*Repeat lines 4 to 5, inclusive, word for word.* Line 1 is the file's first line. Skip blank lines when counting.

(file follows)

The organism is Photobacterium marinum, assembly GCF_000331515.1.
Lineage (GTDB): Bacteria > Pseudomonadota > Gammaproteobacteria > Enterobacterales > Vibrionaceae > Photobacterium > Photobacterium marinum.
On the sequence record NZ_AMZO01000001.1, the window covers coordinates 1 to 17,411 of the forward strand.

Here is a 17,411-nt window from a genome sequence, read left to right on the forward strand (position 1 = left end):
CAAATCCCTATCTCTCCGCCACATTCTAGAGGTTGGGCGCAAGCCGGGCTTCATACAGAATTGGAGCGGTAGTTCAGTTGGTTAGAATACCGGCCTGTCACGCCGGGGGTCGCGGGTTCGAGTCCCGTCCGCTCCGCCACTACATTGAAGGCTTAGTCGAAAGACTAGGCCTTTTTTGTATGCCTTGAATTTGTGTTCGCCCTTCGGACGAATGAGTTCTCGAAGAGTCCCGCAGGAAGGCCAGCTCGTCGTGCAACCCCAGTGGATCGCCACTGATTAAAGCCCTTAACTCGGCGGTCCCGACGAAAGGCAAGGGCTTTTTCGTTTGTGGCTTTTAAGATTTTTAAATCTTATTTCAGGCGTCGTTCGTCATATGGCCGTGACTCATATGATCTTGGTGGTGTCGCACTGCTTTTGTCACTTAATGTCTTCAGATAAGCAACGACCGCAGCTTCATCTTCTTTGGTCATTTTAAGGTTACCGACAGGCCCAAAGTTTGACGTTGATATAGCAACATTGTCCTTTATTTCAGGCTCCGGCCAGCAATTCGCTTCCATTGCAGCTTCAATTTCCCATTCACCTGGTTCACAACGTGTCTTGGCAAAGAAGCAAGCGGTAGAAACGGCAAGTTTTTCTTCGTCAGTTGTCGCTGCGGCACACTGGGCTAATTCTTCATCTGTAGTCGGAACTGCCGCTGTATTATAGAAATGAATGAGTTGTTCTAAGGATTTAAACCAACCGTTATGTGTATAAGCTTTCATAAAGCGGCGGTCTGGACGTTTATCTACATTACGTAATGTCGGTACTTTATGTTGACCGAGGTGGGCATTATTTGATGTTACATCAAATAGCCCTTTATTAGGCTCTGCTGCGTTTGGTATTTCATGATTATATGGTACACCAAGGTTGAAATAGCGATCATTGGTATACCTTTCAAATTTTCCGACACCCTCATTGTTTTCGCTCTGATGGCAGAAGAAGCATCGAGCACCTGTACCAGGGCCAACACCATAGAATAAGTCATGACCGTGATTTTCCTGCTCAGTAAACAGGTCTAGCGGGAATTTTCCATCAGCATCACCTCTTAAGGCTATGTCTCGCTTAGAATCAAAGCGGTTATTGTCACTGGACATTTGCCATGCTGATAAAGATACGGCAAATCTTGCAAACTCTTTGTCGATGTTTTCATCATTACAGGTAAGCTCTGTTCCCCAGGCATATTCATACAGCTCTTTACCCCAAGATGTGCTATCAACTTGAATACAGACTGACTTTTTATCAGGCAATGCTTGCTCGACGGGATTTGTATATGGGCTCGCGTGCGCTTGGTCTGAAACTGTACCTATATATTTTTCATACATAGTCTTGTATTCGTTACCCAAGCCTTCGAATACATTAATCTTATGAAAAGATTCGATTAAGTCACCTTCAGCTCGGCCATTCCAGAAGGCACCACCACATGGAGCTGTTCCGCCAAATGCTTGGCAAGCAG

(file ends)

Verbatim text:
Here is a 17,411-nt window from a genome sequence, read left to right on the forward strand (position 1 = left end):
CAAATCCCTATCTCTCCGCCACATTCTAGAGGTTGGGCGCAAGCCGGGCTTCATACAGAATTGGAGCGGTAGTTCAGTTGGTTAGAATACCGGCCTGTCACGCCGGGGGTCGCGGGTTCGAGTCCCGTCCGCTCCGCCACTACATTGAAGGCTTAGTCGAAAGACTAGGCCTTTTTTGTATGCCTTGAATTTGTGTTCGCCCTTCGGACGAATGAGTTCTCGAAGAGTCCCGCAGGAAGGCCAGCTCGTCGTGCAACCCCAGTGGATCGCCACTGATTAAAGCCCTTAACTCGGCGGTCCCGACGAAAGGCAAGGGCTTTTTCGTTTGTGGCTTTTAAGATTTTTAAATCTTATTTCAGGCGTCGTTCGTCATATGGCCGTGACTCATATGATCTTGGTGGTGTCGCACTGCTTTTGTCACTTAATGTCTTCAGATAAGCAACGACCGCAGCTTCATCTTCTTTGGTCATTTTAAGGTTACCGACAGGCCCAAAGTTTGACGTTGATATAGCAACATTGTCCTTTATTTCAGGCTCCGGCCAGCAATTCGCTTCCATTGCAGCTTCAATTTCCCATTCACCTGGTTCACAACGTGTCTTGGCAAAGAAGCAAGCGGTAGAAACGGCAAGTTTTTCTTCGTCAGTTGTCGCTGCGGCACACTGGGCTAATTCTTCATCTGTAGTCGGAACTGCCGCTGTATTATAGAAATGAATGAGTTGTTCTAAGGATTTAAACCAACCGTTATGTGTATAAGCTTTCATAAAGCGGCGGTCTGGACGTTTATCTACATTACGTAATGTCGGTACTTTATGTTGACCGAGGTGGGCATTATTTGATGTTACATCAAATAGCCCTTTATTAGGCTCTGCTGCGTTTGGTATTTCATGATTATATGGTACACCAAGGTTGAAATAGCGATCATTGGTATACCTTTCAAATTTTCCGACACCCTCATTGTTTTCGCTCTGATGGCAGAAGAAGCATCGAGCACCTGTACCAGGGCCAACACCATAGAATAAGTCATGACCGTGATTTTCCTGCTCAGTAAACAGGTCTAGCGGGAATTTTCCATCAGCATCACCTCTTAAGGCTATGTCTCGCTTAGAATCAAAGCGGTTATTGTCACTGGACATTTGCCATGCTGATAAAGATACGGCAAATCTTGCAAACTCTTTGTCGATGTTTTCATCATTACAGGTAAGCTCTGTTCCCCAGGCATATTCATACAGCTCTTTACCCCAAGATGTGCTATCAACTTGAATACAGACTGACTTTTTATCAGGCAATGCTTGCTCGACGGGATTTGTATATGGGCTCGCGTGCGCTTGGTCTGAAACTGTACCTATATATTTTTCATACATAGTCTTGTATTCGTTACCCAAGCCTTCGAATACATTAATCTTATGAAAAGATTCGATTAAGTCACCTTCAGCTCGGCCATTCCAGAAGGCACCACCACATGGAGCTGTTCCGCCAAATGCTTGGCAAGCAG